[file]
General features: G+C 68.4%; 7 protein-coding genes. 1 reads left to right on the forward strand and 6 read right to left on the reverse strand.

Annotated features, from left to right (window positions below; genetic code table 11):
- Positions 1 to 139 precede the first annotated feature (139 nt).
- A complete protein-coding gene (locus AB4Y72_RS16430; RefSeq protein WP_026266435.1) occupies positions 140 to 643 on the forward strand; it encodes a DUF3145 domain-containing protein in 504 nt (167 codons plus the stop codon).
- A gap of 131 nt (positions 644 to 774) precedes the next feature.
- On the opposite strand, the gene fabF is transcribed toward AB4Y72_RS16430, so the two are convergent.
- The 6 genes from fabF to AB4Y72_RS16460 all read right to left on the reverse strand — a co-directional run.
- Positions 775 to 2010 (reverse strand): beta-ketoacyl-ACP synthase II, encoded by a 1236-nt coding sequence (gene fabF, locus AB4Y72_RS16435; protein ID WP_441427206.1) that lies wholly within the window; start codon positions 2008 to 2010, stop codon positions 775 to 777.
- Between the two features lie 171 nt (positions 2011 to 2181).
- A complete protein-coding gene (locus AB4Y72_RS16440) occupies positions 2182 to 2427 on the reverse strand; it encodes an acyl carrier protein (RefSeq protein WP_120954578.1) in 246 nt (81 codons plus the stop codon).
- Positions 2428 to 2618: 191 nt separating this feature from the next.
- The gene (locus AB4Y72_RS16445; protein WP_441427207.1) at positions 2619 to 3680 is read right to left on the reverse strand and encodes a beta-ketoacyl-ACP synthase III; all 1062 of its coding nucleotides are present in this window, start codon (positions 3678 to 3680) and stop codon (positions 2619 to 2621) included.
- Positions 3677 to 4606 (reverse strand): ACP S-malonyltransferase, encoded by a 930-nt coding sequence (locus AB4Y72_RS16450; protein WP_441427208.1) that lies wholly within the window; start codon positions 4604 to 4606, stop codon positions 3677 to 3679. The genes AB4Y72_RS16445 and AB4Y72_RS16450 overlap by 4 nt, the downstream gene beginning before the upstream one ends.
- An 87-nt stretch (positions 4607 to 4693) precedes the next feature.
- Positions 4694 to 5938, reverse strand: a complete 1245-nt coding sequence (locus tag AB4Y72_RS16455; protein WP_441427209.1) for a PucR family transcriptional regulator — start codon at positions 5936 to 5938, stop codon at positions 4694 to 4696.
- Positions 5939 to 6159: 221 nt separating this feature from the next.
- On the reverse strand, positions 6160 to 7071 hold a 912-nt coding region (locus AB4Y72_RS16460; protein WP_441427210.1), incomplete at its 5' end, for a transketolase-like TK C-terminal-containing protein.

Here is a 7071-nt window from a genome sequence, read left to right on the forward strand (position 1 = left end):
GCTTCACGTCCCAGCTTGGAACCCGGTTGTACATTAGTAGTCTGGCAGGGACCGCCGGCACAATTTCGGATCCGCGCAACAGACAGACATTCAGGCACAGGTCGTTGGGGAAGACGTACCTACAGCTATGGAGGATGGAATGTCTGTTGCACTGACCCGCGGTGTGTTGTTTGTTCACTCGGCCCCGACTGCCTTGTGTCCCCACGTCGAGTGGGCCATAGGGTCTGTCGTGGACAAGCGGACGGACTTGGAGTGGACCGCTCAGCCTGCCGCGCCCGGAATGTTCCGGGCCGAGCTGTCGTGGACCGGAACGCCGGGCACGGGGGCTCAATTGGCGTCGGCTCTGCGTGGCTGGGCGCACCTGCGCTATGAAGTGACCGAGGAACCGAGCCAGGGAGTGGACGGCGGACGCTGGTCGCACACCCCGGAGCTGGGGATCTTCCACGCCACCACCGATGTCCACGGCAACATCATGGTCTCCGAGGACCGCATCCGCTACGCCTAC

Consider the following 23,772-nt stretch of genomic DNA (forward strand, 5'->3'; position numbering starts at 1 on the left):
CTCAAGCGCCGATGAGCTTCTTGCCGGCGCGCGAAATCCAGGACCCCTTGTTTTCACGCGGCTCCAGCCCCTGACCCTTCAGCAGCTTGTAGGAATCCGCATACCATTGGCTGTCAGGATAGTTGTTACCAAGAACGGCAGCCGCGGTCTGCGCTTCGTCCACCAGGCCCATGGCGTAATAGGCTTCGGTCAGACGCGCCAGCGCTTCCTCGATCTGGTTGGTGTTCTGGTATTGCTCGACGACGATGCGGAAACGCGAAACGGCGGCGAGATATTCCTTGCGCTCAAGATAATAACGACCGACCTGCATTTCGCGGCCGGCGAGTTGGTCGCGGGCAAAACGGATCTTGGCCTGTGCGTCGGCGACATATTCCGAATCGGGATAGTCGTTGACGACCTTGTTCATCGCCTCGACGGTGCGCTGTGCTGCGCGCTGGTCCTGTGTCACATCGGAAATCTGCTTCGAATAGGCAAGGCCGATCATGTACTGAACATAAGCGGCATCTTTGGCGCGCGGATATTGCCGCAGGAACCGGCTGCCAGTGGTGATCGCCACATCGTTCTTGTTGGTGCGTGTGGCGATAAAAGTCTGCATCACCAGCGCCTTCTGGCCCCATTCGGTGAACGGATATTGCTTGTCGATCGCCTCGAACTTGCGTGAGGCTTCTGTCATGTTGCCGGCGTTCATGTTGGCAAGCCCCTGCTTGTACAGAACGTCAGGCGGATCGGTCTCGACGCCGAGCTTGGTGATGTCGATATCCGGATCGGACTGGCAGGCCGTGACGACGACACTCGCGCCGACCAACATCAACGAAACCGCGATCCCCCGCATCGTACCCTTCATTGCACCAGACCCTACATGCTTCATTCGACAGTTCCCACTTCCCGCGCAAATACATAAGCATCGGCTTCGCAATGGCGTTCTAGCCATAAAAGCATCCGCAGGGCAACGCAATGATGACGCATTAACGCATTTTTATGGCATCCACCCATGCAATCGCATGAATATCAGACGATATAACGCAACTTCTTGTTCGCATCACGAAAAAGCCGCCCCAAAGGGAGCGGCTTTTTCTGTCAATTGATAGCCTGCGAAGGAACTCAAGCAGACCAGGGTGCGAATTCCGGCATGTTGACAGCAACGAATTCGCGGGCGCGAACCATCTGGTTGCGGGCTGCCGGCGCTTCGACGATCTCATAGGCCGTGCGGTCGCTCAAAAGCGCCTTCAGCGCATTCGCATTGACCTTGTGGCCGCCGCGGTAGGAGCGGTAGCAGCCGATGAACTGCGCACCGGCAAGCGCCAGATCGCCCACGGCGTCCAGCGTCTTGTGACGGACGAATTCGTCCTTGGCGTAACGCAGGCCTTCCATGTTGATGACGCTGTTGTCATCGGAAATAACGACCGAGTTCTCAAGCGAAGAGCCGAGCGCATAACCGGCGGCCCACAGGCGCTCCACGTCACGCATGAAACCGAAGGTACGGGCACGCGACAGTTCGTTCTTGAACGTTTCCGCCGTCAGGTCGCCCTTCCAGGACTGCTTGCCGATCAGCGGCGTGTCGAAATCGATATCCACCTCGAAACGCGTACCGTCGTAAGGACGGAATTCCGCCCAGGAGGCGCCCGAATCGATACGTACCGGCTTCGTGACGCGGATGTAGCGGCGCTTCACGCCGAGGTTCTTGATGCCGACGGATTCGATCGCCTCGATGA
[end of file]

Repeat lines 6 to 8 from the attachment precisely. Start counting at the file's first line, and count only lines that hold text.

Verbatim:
- On the opposite strand, the gene fabF is transcribed toward AB4Y72_RS16430, so the two are convergent.
- The 6 genes from fabF to AB4Y72_RS16460 all read right to left on the reverse strand — a co-directional run.
- Positions 775 to 2010 (reverse strand): beta-ketoacyl-ACP synthase II, encoded by a 1236-nt coding sequence (gene fabF, locus AB4Y72_RS16435; protein ID WP_441427206.1) that lies wholly within the window; start codon positions 2008 to 2010, stop codon positions 775 to 777.